HealthSheets™


Understanding Focusing Problems

Your vision depends on how light is focused in your eye. An eye has different parts to it, such as the cornea, lens, and iris. These parts work together to refract, or bend, and focus light rays. With normal vision, light is focused on the back of the eyeball. This area is called the retina. But in some cases, the eye is not the right shape. This causes light to focus in the wrong place. It makes vision blurry. Three common problems with focusing include hyperopia, myopia, and astigmatism.

 

Cross section of eye showing light focusing on retina.
Emmetropia

Cross section of eye showing light focusing behind retina.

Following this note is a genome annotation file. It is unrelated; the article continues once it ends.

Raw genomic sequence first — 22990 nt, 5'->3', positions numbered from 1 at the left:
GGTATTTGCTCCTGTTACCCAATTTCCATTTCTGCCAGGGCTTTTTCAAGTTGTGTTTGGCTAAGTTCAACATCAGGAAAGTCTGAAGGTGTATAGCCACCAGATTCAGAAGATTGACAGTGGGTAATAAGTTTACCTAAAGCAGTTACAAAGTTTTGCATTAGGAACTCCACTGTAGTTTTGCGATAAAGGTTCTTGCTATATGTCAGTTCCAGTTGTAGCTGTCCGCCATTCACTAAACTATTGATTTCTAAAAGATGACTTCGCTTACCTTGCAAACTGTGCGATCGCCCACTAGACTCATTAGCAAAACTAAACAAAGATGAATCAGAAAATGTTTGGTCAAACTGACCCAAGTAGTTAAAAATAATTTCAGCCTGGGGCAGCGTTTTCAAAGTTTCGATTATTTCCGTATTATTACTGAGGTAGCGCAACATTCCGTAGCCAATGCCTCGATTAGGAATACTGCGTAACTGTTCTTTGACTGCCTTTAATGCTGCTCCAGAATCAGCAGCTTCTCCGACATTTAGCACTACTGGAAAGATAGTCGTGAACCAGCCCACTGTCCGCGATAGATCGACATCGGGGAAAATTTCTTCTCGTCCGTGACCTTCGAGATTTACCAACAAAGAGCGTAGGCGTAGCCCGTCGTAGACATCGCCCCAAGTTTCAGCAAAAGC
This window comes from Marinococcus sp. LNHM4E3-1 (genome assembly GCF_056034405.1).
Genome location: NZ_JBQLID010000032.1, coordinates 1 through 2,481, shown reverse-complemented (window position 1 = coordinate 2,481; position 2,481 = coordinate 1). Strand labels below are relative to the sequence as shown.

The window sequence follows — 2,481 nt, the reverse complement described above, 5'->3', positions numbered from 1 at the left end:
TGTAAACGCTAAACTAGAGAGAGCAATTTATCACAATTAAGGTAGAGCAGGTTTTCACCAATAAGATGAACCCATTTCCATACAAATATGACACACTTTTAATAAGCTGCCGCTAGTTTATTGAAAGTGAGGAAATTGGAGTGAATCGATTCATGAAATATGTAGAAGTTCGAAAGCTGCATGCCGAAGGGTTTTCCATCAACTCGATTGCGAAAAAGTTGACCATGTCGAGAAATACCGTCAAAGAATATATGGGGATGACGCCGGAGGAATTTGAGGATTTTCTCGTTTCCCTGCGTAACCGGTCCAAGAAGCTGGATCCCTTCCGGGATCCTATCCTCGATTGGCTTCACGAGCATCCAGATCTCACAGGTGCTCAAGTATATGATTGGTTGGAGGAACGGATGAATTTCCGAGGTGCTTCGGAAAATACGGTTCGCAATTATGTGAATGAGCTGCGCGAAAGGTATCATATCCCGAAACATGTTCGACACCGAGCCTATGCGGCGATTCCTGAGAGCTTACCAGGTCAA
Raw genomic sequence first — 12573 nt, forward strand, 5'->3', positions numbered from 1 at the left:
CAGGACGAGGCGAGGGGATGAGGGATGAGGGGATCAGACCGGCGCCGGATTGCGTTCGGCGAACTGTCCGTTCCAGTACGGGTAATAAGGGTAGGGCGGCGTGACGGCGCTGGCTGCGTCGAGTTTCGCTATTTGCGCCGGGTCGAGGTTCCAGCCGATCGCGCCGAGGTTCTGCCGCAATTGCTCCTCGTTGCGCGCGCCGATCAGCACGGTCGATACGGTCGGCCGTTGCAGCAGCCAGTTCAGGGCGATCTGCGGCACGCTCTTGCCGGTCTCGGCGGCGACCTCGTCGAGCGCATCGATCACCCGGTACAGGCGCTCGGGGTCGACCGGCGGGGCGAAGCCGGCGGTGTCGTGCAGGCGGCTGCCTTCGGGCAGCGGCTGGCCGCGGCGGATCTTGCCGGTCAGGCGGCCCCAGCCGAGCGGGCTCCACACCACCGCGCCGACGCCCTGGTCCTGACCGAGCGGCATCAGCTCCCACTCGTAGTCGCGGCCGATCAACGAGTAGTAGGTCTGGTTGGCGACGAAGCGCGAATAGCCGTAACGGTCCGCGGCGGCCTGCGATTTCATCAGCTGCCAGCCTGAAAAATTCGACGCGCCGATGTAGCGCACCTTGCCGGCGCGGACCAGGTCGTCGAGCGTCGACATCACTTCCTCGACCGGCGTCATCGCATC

Hyperopia

Emmetropia or normal vision happens when light focuses on the retina.

Hyperopia or farsightedness happens when light focuses behind the retina. Nearby objects look blurry.

Cross section of eye showing light focusing in front of retina.
Myopia

Cross section of eye showing light focusing in more than one place.
Astigmatism

Myopia or nearsightedness happens when light focuses in front of the retina. Distant objects look blurry.

Astigmatism happens when light focuses in more than one place. Both nearby and distant objects can look blurry.

If you’re over 40

With age, the lens becomes stiff. Stiffening of the lens makes it more difficult for the lens to accommodate, or change shape, to focus light. This leads to presbyopia, or trouble focusing on nearby objects.

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